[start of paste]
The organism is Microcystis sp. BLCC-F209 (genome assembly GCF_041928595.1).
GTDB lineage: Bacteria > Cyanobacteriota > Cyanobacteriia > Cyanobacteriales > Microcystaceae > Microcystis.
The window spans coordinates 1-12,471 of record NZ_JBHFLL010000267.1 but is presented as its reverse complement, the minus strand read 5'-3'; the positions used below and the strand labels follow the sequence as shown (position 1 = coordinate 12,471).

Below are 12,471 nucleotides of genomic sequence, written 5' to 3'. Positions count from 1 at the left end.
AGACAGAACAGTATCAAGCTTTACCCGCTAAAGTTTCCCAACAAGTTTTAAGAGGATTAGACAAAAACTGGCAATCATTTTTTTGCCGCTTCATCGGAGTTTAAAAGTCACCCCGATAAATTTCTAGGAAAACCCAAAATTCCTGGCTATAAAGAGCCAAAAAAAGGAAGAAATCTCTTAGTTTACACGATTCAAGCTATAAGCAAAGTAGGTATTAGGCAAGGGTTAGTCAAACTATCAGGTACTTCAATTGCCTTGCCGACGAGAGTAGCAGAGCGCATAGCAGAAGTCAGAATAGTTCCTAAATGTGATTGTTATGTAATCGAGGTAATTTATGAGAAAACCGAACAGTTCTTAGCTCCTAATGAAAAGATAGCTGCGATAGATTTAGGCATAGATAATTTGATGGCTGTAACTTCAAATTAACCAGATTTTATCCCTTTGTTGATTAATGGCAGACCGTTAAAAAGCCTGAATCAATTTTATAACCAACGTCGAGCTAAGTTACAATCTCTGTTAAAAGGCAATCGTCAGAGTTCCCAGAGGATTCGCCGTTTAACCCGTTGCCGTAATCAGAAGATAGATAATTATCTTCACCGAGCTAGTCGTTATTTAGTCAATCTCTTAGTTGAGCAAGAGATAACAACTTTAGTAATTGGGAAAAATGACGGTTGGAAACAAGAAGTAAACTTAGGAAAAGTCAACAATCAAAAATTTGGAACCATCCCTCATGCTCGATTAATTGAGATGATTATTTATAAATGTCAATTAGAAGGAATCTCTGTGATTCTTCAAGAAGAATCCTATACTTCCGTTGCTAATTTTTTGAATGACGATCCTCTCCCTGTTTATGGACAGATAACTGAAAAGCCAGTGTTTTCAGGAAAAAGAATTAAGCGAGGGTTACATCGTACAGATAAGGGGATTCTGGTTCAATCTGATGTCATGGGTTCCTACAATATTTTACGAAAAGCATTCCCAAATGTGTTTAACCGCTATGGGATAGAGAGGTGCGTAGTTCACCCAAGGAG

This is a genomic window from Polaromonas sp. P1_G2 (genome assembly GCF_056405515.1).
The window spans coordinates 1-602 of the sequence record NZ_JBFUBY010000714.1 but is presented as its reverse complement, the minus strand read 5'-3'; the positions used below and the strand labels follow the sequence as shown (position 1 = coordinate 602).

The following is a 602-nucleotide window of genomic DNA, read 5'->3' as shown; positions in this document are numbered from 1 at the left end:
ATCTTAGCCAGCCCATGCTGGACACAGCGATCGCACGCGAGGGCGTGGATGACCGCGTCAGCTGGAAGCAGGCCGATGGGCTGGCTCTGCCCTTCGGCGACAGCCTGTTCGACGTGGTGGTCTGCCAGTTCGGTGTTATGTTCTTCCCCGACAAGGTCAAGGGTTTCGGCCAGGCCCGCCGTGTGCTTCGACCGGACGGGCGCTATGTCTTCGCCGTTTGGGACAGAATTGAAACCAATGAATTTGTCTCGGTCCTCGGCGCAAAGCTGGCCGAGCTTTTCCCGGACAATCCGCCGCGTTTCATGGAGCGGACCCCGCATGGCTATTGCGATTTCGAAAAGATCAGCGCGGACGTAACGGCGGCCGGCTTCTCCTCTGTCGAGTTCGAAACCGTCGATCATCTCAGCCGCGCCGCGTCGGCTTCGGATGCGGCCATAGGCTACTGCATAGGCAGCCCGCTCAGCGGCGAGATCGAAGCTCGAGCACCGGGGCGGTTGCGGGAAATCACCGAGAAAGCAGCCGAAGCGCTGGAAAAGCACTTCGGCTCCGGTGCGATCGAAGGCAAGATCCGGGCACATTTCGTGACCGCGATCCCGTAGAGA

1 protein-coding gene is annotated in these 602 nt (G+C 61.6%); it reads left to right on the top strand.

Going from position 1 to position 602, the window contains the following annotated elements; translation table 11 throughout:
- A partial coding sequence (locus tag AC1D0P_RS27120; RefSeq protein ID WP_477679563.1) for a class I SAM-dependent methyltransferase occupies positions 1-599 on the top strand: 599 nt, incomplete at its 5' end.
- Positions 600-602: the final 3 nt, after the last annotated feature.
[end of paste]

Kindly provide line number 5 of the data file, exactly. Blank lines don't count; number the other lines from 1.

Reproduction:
AGACAGAACAGTATCAAGCTTTACCCGCTAAAGTTTCCCAACAAGTTTTAAGAGGATTAGACAAAAACTGGCAATCATTTTTTTGCCGCTTCATCGGAGTTTAAAAGTCACCCCGATAAATTTCTAGGAAAACCCAAAATTCCTGGCTATAAAGAGCCAAAAAAAGGAAGAAATCTCTTAGTTTACACGATTCAAGCTATAAGCAAAGTAGGTATTAGGCAAGGGTTAGTCAAACTATCAGGTACTTCAATTGCCTTGCCGACGAGAGTAGCAGAGCGCATAGCAGAAGTCAGAATAGTTCCTAAATGTGATTGTTATGTAATCGAGGTAATTTATGAGAAAACCGAACAGTTCTTAGCTCCTAATGAAAAGATAGCTGCGATAGATTTAGGCATAGATAATTTGATGGCTGTAACTTCAAATTAACCAGATTTTATCCCTTTGTTGATTAATGGCAGACCGTTAAAAAGCCTGAATCAATTTTATAACCAACGTCGAGCTAAGTTACAATCTCTGTTAAAAGGCAATCGTCAGAGTTCCCAGAGGATTCGCCGTTTAACCCGTTGCCGTAATCAGAAGATAGATAATTATCTTCACCGAGCTAGTCGTTATTTAGTCAATCTCTTAGTTGAGCAAGAGATAACAACTTTAGTAATTGGGAAAAATGACGGTTGGAAACAAGAAGTAAACTTAGGAAAAGTCAACAATCAAAAATTTGGAACCATCCCTCATGCTCGATTAATTGAGATGATTATTTATAAATGTCAATTAGAAGGAATCTCTGTGATTCTTCAAGAAGAATCCTATACTTCCGTTGCTAATTTTTTGAATGACGATCCTCTCCCTGTTTATGGACAGATAACTGAAAAGCCAGTGTTTTCAGGAAAAAGAATTAAGCGAGGGTTACATCGTACAGATAAGGGGATTCTGGTTCAATCTGATGTCATGGGTTCCTACAATATTTTACGAAAAGCATTCCCAAATGTGTTTAACCGCTATGGGATAGAGAGGTGCGTAGTTCACCCAAGGAG